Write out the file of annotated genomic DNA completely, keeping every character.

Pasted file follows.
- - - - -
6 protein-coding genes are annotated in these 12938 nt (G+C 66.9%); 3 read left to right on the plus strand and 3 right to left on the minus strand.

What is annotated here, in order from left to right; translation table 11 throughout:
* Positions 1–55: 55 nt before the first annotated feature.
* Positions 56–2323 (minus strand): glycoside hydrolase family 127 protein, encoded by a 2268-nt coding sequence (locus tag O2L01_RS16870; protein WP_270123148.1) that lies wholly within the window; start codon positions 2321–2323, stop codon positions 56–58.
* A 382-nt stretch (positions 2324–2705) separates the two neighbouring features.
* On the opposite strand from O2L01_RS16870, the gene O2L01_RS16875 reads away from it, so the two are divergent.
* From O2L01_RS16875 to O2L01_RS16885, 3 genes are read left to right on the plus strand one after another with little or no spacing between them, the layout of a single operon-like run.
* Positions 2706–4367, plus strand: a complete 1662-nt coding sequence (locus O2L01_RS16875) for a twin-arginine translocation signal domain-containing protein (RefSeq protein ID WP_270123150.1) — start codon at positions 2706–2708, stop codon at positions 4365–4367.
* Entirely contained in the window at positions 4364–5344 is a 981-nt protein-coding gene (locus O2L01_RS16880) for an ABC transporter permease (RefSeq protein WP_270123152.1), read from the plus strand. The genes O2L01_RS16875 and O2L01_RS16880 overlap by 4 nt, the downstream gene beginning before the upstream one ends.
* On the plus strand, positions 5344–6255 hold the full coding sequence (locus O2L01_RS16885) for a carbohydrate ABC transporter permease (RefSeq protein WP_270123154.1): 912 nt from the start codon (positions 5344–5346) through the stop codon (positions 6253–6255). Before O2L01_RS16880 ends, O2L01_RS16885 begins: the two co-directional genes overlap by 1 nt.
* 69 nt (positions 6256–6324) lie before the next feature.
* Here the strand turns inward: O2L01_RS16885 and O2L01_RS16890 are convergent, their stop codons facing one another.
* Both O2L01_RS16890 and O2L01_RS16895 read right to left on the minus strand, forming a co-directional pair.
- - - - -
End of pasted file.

6 protein-coding genes are annotated in these 12938 nt (G+C 66.9%); 3 read left to right on the plus strand and 3 right to left on the minus strand.

What is annotated here, in order from left to right; translation table 11 throughout:
* Positions 1–55: 55 nt before the first annotated feature.
* Positions 56–2323 (minus strand): glycoside hydrolase family 127 protein, encoded by a 2268-nt coding sequence (locus tag O2L01_RS16870; protein WP_270123148.1) that lies wholly within the window; start codon positions 2321–2323, stop codon positions 56–58.
* A 382-nt stretch (positions 2324–2705) separates the two neighbouring features.
* On the opposite strand from O2L01_RS16870, the gene O2L01_RS16875 reads away from it, so the two are divergent.
* From O2L01_RS16875 to O2L01_RS16885, 3 genes are read left to right on the plus strand one after another with little or no spacing between them, the layout of a single operon-like run.
* Positions 2706–4367, plus strand: a complete 1662-nt coding sequence (locus O2L01_RS16875) for a twin-arginine translocation signal domain-containing protein (RefSeq protein ID WP_270123150.1) — start codon at positions 2706–2708, stop codon at positions 4365–4367.
* Entirely contained in the window at positions 4364–5344 is a 981-nt protein-coding gene (locus O2L01_RS16880) for an ABC transporter permease (RefSeq protein WP_270123152.1), read from the plus strand. The genes O2L01_RS16875 and O2L01_RS16880 overlap by 4 nt, the downstream gene beginning before the upstream one ends.
* On the plus strand, positions 5344–6255 hold the full coding sequence (locus O2L01_RS16885) for a carbohydrate ABC transporter permease (RefSeq protein WP_270123154.1): 912 nt from the start codon (positions 5344–5346) through the stop codon (positions 6253–6255). Before O2L01_RS16880 ends, O2L01_RS16885 begins: the two co-directional genes overlap by 1 nt.
* 69 nt (positions 6256–6324) lie before the next feature.
* Here the strand turns inward: O2L01_RS16885 and O2L01_RS16890 are convergent, their stop codons facing one another.
* Both O2L01_RS16890 and O2L01_RS16895 read right to left on the minus strand, forming a co-directional pair.